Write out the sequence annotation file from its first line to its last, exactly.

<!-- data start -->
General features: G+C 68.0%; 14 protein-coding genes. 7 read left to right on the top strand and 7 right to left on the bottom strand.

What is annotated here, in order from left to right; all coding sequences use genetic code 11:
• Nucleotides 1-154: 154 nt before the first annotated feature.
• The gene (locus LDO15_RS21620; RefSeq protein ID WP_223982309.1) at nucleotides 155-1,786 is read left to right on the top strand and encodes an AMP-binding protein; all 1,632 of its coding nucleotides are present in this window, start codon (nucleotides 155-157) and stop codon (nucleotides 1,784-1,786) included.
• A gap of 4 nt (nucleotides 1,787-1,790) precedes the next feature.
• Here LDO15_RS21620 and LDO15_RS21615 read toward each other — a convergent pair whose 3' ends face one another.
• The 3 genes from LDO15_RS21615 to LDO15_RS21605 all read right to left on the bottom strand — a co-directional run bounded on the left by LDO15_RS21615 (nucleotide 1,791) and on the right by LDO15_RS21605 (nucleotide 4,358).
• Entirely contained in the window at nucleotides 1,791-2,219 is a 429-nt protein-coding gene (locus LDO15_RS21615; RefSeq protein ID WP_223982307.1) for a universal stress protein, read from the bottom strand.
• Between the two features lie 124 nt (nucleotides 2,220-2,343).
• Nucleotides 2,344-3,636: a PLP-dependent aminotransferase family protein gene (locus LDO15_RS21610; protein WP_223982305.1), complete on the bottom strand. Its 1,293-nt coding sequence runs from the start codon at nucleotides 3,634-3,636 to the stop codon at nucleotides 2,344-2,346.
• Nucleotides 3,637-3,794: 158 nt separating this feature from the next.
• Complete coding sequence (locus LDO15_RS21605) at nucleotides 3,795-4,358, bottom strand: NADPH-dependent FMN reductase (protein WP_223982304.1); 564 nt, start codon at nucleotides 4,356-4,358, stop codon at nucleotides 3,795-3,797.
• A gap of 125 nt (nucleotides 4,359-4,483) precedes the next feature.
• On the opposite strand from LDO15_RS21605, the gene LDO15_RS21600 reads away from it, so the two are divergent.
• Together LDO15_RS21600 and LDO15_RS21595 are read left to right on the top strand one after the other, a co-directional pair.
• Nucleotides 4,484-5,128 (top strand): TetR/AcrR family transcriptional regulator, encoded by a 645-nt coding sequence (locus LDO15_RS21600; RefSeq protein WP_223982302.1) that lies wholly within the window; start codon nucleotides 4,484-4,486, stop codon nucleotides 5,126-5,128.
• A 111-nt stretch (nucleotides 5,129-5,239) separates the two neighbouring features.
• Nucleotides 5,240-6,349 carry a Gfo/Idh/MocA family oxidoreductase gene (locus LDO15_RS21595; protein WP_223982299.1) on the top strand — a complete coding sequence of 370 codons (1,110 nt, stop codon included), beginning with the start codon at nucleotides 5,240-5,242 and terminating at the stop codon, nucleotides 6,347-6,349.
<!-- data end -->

General features: G+C 68.0%; 14 protein-coding genes. 7 read left to right on the top strand and 7 right to left on the bottom strand.

What is annotated here, in order from left to right; all coding sequences use genetic code 11:
• Nucleotides 1-154: 154 nt before the first annotated feature.
• The gene (locus LDO15_RS21620; RefSeq protein ID WP_223982309.1) at nucleotides 155-1,786 is read left to right on the top strand and encodes an AMP-binding protein; all 1,632 of its coding nucleotides are present in this window, start codon (nucleotides 155-157) and stop codon (nucleotides 1,784-1,786) included.
• A gap of 4 nt (nucleotides 1,787-1,790) precedes the next feature.
• Here LDO15_RS21620 and LDO15_RS21615 read toward each other — a convergent pair whose 3' ends face one another.
• The 3 genes from LDO15_RS21615 to LDO15_RS21605 all read right to left on the bottom strand — a co-directional run bounded on the left by LDO15_RS21615 (nucleotide 1,791) and on the right by LDO15_RS21605 (nucleotide 4,358).
• Entirely contained in the window at nucleotides 1,791-2,219 is a 429-nt protein-coding gene (locus LDO15_RS21615; RefSeq protein ID WP_223982307.1) for a universal stress protein, read from the bottom strand.
• Between the two features lie 124 nt (nucleotides 2,220-2,343).
• Nucleotides 2,344-3,636: a PLP-dependent aminotransferase family protein gene (locus LDO15_RS21610; protein WP_223982305.1), complete on the bottom strand. Its 1,293-nt coding sequence runs from the start codon at nucleotides 3,634-3,636 to the stop codon at nucleotides 2,344-2,346.
• Nucleotides 3,637-3,794: 158 nt separating this feature from the next.
• Complete coding sequence (locus LDO15_RS21605) at nucleotides 3,795-4,358, bottom strand: NADPH-dependent FMN reductase (protein WP_223982304.1); 564 nt, start codon at nucleotides 4,356-4,358, stop codon at nucleotides 3,795-3,797.
• A gap of 125 nt (nucleotides 4,359-4,483) precedes the next feature.
• On the opposite strand from LDO15_RS21605, the gene LDO15_RS21600 reads away from it, so the two are divergent.
• Together LDO15_RS21600 and LDO15_RS21595 are read left to right on the top strand one after the other, a co-directional pair.
• Nucleotides 4,484-5,128 (top strand): TetR/AcrR family transcriptional regulator, encoded by a 645-nt coding sequence (locus LDO15_RS21600; RefSeq protein WP_223982302.1) that lies wholly within the window; start codon nucleotides 4,484-4,486, stop codon nucleotides 5,126-5,128.
• A 111-nt stretch (nucleotides 5,129-5,239) separates the two neighbouring features.
• Nucleotides 5,240-6,349 carry a Gfo/Idh/MocA family oxidoreductase gene (locus LDO15_RS21595; protein WP_223982299.1) on the top strand — a complete coding sequence of 370 codons (1,110 nt, stop codon included), beginning with the start codon at nucleotides 5,240-5,242 and terminating at the stop codon, nucleotides 6,347-6,349.